The day's session was wrapped up, and Andrew was once again packing up his cello. This time, however, and try as he might he simply could not deny it, he was looking forward to the next day's session. That subtle theme he and Lucy had shared was now stuck in his head, and he really didn?t mind. It had none of the precision or order of his Mozart, and, quiet and reflective as it was, still very much the stamp of Romanticism, and yet Andrew found that he quite liked it. With a not-unhappy start, he realized that he was humming it even now beneath his breath.
"Catchy tune, hm?" Andrew looked up, startled to see Lucy looking down at him, her sharp features smiling.
"Why, yes, it rather is, I agree. Much to my surprise, I must admit," he replied. Andrew found himself sweating uncomfortably, hoping against hope that she was not going to call him out for the day's copious stares. What on earth would he say? That he found her to be a thoroughly enchanting woman, and wanted more than anything else in the world to get to know her better? That try as he might he simply couldn't help from looking at her every chance he got?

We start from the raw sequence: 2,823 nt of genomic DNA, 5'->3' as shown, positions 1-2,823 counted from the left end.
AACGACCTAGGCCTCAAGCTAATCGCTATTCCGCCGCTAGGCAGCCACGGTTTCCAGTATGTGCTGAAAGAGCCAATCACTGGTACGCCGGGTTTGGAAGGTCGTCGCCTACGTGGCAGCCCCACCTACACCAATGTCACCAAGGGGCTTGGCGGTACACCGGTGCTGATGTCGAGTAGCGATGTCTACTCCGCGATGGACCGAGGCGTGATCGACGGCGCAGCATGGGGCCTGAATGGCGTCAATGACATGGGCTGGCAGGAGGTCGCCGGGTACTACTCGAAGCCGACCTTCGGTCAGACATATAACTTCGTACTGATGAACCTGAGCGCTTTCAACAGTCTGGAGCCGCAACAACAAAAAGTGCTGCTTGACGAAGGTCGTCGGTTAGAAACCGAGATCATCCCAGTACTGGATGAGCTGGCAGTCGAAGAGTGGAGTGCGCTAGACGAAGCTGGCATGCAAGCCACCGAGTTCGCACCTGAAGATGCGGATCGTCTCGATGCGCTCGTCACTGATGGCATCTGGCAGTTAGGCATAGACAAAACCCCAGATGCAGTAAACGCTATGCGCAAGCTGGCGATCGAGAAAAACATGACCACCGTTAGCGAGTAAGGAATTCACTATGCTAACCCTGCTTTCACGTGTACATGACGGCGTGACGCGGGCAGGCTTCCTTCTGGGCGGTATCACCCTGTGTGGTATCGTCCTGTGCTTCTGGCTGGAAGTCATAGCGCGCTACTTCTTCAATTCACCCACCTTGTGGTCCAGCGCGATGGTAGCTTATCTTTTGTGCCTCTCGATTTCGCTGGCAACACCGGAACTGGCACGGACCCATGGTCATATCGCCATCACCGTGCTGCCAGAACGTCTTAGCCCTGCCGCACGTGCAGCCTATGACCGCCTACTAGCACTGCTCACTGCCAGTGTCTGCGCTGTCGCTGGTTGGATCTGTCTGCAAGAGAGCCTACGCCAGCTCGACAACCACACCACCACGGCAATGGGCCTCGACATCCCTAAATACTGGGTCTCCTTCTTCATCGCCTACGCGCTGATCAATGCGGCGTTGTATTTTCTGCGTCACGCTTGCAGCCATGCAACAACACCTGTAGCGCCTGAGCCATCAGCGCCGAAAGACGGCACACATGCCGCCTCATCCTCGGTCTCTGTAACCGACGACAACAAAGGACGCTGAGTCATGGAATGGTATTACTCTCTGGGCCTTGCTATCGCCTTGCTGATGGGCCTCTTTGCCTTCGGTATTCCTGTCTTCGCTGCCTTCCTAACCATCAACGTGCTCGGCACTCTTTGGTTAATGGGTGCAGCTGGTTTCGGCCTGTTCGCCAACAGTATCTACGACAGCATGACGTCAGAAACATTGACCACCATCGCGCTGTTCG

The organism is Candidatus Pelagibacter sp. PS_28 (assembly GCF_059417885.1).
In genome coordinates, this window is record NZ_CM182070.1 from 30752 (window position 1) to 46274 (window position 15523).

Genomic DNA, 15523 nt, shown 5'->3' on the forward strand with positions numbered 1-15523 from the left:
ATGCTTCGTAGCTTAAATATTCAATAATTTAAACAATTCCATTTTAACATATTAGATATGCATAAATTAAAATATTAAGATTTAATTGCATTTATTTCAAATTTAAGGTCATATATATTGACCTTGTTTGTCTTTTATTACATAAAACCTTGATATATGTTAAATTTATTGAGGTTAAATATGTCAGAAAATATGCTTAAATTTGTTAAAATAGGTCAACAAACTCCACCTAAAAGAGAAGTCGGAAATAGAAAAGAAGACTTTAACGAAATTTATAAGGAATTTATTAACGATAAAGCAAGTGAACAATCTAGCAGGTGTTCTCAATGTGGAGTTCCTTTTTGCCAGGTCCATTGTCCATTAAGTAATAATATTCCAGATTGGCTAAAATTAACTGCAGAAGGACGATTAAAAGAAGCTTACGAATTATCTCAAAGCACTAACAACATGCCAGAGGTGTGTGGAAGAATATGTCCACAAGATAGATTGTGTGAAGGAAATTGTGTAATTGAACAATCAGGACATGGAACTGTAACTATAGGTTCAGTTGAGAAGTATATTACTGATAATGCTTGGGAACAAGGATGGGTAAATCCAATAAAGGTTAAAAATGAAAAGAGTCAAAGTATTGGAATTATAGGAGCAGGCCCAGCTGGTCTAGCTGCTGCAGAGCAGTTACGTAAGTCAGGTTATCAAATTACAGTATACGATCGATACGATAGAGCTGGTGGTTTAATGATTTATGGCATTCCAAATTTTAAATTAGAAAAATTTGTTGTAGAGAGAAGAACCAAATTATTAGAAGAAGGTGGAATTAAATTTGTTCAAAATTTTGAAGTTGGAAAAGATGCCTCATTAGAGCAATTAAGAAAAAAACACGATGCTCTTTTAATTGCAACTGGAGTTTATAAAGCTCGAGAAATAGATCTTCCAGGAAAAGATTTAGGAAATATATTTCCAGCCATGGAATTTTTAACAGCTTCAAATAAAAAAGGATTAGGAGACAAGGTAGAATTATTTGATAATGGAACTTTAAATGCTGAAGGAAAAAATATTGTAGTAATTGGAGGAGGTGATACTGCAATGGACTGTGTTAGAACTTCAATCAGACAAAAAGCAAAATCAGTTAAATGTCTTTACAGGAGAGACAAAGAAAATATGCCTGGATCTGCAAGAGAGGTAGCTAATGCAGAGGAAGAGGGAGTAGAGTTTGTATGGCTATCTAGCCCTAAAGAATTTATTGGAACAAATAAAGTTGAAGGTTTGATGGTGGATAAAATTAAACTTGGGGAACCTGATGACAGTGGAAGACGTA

"Mine too," she said. "It's really an interesting score, though, don't you think?"
"I do, I do. Not usually my particular cup of tea, I must admit, but there's something about it that . . . my word, where are my manners? I'm Andrew, Andrew Gearding. You're new to the orchestra, are you not?"